How to File Your Taxes If You Are Single But Live With Someone

How to File Your Taxes If You Are Single But Live With Someone
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Your tax filing options may be more plentiful than you know, if you are single and living with someone. Presuming that the "someone" is not just your roommate, but a person with whom you potentially envision a future, you might even be able to file as a married couple. And if marriage is not quite on the horizon for you, your relationship could still qualify for some other tax benefits, on the basis of your shared experience.


To each his own, and where your living arrangements and taxes are concerned, filing just your own return may have been the only option you contemplated. Filing individually makes sense if the person you're living with is not your significant other; however, it might also make sense if you are attached. In states where common law rules, unwed people who live together for a length of time may be deemed married. If you don't hold yourselves out to be married or see marriage in the offing, filing individually is your best option. (Ref 4)

Head of Household

A spin on the unmarried filing individually theme is to file as head of household -- provided you qualify. The Internal Revenue Service allows you to file as such for additional deductions and lower tax rates if you are unmarried as of the last day of the year and you contributed more than half the upkeep of a home for the year and had a qualifying person live with you at least half of the year. The qualifying person can be your partner if you can claim him as a dependent and he meets four criteria for income, support, being a member of your household and not being a qualifying child.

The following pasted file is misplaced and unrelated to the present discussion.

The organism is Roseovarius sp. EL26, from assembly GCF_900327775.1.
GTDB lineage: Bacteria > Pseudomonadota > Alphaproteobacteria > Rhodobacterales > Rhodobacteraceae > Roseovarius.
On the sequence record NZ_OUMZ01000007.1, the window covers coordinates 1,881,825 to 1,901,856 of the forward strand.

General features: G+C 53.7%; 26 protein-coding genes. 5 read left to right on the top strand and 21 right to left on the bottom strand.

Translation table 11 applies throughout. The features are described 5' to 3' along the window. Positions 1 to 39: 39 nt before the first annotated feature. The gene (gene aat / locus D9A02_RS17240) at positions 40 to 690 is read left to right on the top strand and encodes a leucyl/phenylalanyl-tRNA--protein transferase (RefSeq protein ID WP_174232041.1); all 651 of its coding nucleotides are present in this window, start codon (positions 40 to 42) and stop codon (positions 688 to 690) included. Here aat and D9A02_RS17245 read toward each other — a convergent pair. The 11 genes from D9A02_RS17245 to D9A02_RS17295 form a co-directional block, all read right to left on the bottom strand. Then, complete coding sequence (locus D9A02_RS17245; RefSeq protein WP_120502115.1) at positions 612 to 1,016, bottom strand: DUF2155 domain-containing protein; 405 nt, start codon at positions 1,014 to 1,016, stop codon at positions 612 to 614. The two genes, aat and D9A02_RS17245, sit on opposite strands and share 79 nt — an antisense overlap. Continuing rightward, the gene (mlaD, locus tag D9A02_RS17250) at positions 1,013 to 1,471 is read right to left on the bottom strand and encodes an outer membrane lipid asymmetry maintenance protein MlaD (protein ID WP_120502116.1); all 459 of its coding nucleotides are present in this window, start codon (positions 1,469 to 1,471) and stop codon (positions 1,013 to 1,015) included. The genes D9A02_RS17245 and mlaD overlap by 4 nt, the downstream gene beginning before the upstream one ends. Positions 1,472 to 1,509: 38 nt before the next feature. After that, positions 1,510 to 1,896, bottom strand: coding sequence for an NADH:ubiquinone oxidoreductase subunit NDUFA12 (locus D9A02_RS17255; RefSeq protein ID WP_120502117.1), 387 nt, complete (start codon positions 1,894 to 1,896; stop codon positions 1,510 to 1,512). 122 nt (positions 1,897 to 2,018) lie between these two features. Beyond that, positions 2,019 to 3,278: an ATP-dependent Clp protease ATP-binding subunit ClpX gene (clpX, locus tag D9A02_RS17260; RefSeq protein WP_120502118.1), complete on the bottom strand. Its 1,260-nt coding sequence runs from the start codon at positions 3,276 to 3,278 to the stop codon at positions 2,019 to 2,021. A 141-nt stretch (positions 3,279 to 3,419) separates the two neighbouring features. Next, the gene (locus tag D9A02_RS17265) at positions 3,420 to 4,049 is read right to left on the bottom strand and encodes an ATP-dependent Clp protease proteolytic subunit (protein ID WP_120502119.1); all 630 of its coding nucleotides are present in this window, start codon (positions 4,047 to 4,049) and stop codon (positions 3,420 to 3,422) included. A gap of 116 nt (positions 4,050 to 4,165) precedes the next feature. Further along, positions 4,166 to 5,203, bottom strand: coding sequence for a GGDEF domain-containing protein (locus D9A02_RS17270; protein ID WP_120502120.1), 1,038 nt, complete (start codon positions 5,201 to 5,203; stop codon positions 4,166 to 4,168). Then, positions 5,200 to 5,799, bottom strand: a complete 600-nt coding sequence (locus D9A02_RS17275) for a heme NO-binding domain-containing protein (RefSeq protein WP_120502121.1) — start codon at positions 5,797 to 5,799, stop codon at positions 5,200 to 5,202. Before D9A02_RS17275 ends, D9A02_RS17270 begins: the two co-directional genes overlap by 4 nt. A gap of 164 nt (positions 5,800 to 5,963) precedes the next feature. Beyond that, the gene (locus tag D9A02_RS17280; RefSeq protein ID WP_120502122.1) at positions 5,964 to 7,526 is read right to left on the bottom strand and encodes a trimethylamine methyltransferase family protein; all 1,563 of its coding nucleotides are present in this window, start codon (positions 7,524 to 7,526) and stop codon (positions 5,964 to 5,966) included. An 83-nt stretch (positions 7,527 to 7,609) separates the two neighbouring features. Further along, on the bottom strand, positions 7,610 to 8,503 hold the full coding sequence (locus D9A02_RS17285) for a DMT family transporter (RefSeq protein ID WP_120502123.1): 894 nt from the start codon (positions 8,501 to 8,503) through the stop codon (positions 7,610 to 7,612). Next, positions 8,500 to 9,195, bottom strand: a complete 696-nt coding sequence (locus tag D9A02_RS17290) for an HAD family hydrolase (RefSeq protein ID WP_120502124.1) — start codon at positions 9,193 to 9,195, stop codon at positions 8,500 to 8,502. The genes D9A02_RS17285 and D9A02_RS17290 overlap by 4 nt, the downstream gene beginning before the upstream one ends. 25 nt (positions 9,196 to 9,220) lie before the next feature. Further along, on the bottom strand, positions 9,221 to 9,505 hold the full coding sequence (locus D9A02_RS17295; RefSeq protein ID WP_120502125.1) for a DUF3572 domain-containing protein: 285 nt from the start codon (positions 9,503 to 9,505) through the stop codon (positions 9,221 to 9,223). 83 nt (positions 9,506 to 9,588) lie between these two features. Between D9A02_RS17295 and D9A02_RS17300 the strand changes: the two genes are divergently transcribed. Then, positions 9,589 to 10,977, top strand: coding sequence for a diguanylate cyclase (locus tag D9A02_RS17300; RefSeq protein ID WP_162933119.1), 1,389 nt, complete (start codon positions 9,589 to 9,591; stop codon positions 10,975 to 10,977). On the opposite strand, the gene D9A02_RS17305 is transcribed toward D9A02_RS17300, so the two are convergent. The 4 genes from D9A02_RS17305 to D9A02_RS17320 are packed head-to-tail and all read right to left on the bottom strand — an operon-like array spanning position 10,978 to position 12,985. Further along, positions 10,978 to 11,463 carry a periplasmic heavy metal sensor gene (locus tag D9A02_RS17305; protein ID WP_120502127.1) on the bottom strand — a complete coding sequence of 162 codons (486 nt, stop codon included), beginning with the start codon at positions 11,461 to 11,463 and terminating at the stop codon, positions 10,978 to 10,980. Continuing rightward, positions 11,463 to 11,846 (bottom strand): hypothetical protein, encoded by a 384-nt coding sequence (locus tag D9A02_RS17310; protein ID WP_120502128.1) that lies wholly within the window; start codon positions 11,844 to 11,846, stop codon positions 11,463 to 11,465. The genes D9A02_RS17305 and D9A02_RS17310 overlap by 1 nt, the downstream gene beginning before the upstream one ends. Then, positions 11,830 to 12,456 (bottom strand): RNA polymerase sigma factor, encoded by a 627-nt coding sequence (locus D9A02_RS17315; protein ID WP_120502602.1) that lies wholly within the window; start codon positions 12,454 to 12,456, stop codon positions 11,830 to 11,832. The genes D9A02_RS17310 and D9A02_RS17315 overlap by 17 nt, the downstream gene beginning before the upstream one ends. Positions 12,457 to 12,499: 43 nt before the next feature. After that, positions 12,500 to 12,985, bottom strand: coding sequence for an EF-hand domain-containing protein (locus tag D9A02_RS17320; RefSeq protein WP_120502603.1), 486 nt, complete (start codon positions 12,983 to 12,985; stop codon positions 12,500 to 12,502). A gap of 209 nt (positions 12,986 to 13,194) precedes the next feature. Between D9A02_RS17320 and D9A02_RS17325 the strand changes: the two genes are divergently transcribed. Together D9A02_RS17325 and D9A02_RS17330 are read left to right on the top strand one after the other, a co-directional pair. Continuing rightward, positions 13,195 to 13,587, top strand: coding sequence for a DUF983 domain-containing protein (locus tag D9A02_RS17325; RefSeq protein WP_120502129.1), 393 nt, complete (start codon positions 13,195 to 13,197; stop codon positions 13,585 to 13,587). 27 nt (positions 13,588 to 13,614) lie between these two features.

Jointly as Married Couple

Whereas couples who live together don't even have to deal with the system of legal precedent known as common law if they aren't seeing wedding bells in the distance, couples who lean in the connubial direction may need common law on their side to be able to file jointly as a married couple. Without legal recognition of your relationship as equivalent to a bona fide marriage, you would not be able to do this and only be able to file as an individual unit. Joint filing not only simplifies your paperwork, but it also allows you to take advantage of earned income tax, child and education credits.

Separately as Married Couple

If common law does recognize you as a married couple, you would have the same filing options that a married couple would: You could file as married filing separately or married filing jointly. While the first may not entitle you to the same array of credits and deductions as the latter, benefits are still numerous: By separating your returns, you may be better able to meet the eligibility requirements for certain deductions, such as medical bills exceeding 10 percent of your income. Also, any pending judgments on your partner's return would be kept apart from your own, thus protecting your own assets.

A Word on Same-Sex Partners

While the IRS and U.S. Department of Treasury announced in August 2013 that legally married same-sex couples would be treated as married for federal tax purposes, the issue of taxation for unmarried cohabitating same-sex couples remains murky. As of the time of publication, the government does not acknowledge same-sex civil unions or registered domestic partners as married, nor do all states that recognize common law marriage as real marriage confer married status automatically to same-sex couples in their jurisdiction. For these couples, single filing may be among the only options.